A woman in China’s south-central Hunan Province is slated to receive a 200,000 yuan (US$31,400; in 2010 the average household urban income in China, according to China’s National Bureau of Statistics, was 21,033 yuan or US$3,302) fine if she gives birth to her second child, it was reported Tuesday.
Cao Ruyi, a resident of Hunan’s capital city, Changsha, has been in a constant state of worry after she became pregnant with her second child five months ago.
Last week, around a dozen police officers and the family planning Communist Party secretary in Changsha raided Cao’s home and took her to a nearby hospital to perform a forced abortion. She was also reportedly beaten during the incident.
On Sunday, June 10, she and her husband were forced to sign a letter guaranteeing they will not have another child and they had to pay a guarantee of 10,000 yuan ($1,570), which she can only recover if she returns for an abortion on Saturday, June 16. According to NTD Television, authorities have threatened the couple with a fine of 200,000 yuan if she delivers the baby.
“[We] can only wait for the results on the 16th. [If we] are able to pay, then we’ll pay, if not then there is nothing else we can do. [We have to] protect the child first, then we’ll see what happens,” Li Fu, the husband of Cao, was quoted as saying by NTD Television.
“It happens almost everyday in various places. Many rural areas have no way to let the outside world hear their cries for help, to attract international attention. There are over 25,000 cases every day,” said Bob Fu, the president of China Aid, according to NTD.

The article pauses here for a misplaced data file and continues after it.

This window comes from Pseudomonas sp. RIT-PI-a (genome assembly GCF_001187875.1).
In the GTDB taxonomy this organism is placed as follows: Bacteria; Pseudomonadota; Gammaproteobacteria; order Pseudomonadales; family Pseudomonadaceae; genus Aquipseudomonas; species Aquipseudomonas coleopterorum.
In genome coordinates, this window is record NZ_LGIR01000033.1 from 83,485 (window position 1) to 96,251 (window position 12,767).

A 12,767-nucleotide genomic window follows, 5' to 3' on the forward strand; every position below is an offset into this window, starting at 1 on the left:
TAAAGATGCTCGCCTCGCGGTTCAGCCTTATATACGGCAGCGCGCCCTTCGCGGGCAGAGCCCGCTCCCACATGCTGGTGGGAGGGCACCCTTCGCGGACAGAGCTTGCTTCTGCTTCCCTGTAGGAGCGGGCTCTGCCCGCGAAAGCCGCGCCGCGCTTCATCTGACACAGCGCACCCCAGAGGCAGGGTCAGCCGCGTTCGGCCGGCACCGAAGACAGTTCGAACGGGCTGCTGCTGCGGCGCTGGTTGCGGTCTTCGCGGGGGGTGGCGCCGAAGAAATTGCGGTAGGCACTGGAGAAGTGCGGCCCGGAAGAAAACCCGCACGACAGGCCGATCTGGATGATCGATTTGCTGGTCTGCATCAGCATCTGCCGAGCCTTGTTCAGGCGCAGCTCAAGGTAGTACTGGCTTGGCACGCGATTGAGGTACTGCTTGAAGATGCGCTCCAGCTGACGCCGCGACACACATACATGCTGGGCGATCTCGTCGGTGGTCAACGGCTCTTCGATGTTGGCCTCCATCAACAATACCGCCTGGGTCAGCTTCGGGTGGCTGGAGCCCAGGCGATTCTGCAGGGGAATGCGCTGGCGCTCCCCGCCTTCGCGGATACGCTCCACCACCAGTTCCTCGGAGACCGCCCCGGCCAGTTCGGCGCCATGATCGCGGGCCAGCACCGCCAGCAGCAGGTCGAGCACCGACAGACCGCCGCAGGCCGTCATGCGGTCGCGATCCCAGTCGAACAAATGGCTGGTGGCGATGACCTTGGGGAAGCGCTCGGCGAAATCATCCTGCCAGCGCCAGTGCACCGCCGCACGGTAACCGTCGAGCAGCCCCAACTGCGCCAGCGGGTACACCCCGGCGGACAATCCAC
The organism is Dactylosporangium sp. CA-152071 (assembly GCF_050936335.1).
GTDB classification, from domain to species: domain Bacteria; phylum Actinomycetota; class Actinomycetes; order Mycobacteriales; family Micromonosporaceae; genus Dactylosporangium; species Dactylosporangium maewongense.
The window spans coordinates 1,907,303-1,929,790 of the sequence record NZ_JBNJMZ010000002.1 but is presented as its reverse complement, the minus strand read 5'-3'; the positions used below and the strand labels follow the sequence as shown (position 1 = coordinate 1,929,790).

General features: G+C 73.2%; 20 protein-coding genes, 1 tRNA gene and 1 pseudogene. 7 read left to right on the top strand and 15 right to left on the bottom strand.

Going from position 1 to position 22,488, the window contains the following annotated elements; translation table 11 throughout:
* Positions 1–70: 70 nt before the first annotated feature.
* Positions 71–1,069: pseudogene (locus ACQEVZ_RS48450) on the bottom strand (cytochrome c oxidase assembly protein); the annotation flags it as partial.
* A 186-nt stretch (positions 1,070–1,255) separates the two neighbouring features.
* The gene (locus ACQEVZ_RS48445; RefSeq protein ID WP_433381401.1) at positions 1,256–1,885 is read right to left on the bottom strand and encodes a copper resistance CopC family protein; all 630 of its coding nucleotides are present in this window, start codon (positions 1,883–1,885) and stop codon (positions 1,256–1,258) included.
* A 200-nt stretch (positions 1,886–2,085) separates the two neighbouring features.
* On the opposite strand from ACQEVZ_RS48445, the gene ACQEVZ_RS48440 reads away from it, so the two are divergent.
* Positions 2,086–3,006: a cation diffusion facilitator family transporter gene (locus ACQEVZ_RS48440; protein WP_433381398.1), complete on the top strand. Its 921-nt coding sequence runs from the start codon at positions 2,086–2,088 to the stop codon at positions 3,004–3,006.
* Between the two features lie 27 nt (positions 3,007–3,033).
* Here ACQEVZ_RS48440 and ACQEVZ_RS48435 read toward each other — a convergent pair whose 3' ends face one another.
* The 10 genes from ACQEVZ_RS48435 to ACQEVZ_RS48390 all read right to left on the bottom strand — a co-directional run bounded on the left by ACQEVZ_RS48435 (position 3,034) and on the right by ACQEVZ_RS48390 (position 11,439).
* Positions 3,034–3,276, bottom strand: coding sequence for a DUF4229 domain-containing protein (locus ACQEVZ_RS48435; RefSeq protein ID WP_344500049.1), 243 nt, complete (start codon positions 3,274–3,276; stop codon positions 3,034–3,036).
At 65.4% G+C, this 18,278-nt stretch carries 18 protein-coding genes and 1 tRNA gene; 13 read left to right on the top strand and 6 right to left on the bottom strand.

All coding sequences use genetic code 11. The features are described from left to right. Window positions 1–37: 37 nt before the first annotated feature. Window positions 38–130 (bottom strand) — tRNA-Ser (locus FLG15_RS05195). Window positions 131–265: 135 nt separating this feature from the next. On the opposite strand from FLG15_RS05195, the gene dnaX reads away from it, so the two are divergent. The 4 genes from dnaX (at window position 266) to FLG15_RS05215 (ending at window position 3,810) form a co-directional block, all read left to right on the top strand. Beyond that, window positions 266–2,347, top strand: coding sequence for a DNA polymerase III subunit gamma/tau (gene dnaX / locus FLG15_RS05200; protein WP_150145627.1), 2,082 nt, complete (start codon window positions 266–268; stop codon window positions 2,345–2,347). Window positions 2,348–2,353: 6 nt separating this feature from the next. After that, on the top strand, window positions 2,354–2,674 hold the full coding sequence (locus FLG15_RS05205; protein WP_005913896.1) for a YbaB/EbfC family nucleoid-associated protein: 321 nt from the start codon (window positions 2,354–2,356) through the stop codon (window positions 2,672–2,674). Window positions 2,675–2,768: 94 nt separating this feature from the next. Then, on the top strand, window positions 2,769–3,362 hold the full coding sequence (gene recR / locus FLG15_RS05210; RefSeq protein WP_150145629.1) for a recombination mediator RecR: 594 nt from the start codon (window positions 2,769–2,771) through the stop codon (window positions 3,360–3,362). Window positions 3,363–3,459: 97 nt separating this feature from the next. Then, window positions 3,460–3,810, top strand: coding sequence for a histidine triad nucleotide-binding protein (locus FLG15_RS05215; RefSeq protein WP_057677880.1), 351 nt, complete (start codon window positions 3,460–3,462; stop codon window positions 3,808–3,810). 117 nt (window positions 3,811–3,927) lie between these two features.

Other reports suggest that Cao would have to pay a 150,000 yuan ($24,000) fine. Chai Ling, the head of the All Girls Allowed advocacy group, told The Australian that Cao would have to pay it for being a “social burden,” adding that she was released by the family planning officials.
Cao’s case has drawn international attention, notably from the U.S. State Department.
State Department spokesperson Victoria Nuland at her daily press briefing on June 11 said her office is “concerned by these reports” that Cao will be forced to have an abortion or pay a fine.
“We have reached out to the Chinese authorities in Beijing to ask about this issue,” Nuland said. “We make no secret that the United States strongly opposes all aspects of China’s coercive birth limitation policies, including forced abortion and sterilization.”
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